RVSM is perfectly safe, providing your ADC will support the procedure. If it will not, you will be denied access to flight levels above 29,000 feet, where you gain the best winds and most fuel-efficiency.
With its three, newly-established ground monitoring systems, Eurocontrol can monitor the altitude-holding performance of aircraft. A Eurocontrol official recently said that all the aircraft (as of February) compliant with RVSM were found to be "OK" in terms of maintaining an assigned altitude, but some are more OK than others. The agency, therefore, has established layers of conformity, with 245 feet being the maximum distance an aircraft can stray vertically, according to International Civil Aviation Organization (ICAO) standards. Operators can check on the Website www.eur-rvsm.com to check the success of their aircraft’s performance.
Operators are required to monitor the accuracy of their aircraft’s air data systems. And that’s where air data test sets come in. These units test the accuracy of an aircraft’s air data system, both for the system’s certification and to assure the system’s continued high performance.
Air data test sets vary, but all high-end sets include three components that simulate flight at various altitudes, while the aircraft is on the ground:
- Pressure/vacuum supply unit or, more simply, a pump capable of providing both vacuum and pressure in ranges suitable to test cockpit instrumentation;
- A twin-channel pressure control unit, which takes the rough output from the pump and provides precise pneumatic stimulus to the aircraft or instrument under test;
- And a remote control hand-held terminal that enables the ADTS to be driven from the cockpit or flight deck.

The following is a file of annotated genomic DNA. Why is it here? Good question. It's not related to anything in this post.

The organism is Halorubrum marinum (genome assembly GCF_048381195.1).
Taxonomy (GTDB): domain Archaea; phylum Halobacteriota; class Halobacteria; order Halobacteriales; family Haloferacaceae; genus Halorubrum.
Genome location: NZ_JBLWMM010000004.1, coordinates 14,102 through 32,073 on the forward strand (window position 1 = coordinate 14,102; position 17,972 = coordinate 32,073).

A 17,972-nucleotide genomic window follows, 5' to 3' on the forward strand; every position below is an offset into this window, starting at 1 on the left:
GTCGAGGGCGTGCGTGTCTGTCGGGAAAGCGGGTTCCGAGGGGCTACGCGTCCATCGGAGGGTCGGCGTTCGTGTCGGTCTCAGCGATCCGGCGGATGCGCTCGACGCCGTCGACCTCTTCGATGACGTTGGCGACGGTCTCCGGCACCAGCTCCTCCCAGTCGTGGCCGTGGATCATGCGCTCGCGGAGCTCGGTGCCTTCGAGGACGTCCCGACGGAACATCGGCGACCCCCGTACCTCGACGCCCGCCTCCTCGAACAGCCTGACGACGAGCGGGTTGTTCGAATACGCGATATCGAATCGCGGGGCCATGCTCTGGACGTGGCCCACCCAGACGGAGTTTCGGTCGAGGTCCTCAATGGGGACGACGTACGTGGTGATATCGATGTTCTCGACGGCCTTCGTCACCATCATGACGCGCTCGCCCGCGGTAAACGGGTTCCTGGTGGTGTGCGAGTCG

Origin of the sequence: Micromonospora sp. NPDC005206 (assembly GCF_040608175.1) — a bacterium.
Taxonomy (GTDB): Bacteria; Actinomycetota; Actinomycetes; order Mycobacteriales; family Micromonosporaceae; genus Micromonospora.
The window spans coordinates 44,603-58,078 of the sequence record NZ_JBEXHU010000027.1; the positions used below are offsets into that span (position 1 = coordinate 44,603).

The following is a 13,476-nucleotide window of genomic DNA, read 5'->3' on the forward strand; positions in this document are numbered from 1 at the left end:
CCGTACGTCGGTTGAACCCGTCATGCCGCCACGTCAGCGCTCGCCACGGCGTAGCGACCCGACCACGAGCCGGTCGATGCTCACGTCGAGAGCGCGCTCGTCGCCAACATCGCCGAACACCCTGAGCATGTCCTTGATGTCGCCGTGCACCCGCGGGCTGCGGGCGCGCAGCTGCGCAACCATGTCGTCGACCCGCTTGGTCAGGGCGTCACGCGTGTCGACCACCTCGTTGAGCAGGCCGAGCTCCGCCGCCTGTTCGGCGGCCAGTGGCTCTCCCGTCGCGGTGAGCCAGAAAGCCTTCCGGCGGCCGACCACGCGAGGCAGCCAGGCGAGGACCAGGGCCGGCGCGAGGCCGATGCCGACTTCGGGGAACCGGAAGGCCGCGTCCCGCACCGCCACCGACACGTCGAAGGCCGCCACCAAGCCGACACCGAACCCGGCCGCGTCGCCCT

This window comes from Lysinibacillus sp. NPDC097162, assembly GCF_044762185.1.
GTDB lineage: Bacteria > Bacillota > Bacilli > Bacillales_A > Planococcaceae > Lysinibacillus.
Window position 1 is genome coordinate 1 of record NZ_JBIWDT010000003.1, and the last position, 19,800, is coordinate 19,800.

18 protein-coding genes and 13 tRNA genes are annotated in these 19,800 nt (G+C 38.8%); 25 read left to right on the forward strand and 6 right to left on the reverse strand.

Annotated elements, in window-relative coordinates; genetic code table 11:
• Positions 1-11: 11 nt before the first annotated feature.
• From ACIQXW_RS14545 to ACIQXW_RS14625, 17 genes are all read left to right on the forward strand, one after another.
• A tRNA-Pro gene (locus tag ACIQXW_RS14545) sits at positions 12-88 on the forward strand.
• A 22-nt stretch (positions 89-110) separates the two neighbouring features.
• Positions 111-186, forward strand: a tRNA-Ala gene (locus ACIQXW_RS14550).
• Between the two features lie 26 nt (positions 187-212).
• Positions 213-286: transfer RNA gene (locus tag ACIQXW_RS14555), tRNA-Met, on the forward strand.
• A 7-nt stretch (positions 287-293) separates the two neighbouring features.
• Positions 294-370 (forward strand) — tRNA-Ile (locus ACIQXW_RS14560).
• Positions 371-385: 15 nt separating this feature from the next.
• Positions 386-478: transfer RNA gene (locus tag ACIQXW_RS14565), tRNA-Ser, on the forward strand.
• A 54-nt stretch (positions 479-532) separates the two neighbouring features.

Modern air data test sets come with a remote pressure control unit, allowing a person in the cockpit to control the supply systems connected to the outside of the aircraft. Prior to the remote units, air data testing was a two-man job.
Many companies claim their air data test sets are RVSM compliant. Essentially, they are able to verify that their test sets are four times more accurate than the units their sets test. According to Europe’s Joint Airworthiness Authority, the air data system should have a maximum error of 25 meters (80 feet). Therefore, the RVSM-approved test set for the system would be accurate to no more than 6.25 meters (20 feet) deviation. Viewed more technically, a high-end air data test set would have a maximum error of 0.003 inches of mercury (in.Hg), or 0.1 millibar (mbar).
Air data test sets are essential for the commercial aircraft, but the military uses them, as well–although these models must be more ruggedized. The U.S. Army recently acquired more than 530 air data test sets, which were particularly applicable to low-speed aircraft (helicopters). The U.S. Navy purchased more than 900 test sets, and the U.S. Air Force is seriously considering an air data test set upgrade, because it has aircraft flying in Europe, and–in Europe and other parts of the world–it wants to fly aircraft in the efficient, commercial airspace.
In the military or commercial marketplace, the importance of these test systems is growing more and more. Simply, they help break the traffic jam.
Aero Express www.aeroexpress.com
Aircraft Instrument Support Services Ph: 512-480-9733
Avionics Specialties Inc Ph: 804-973-3311
Barfield Inc. www.barfieldinc.com
Test Systems Division www.bfg-aerospace.com
Command Electronics Inc. Ph: 816-761-3514
Druck Ltd./Druck Inc www.druck.com
IFR Systems www.ifrsystems.com
Kollsman Inc. www.kollsman.com
Laversab Inc. www.laversab.com
Nav-Aids Ltd. www.navaidsltd.net
Nav-Aids USA Inc. www.navaidsusa.com
Richardson Electronics www.rell.com
Spirent Systems www.pgaerospace.com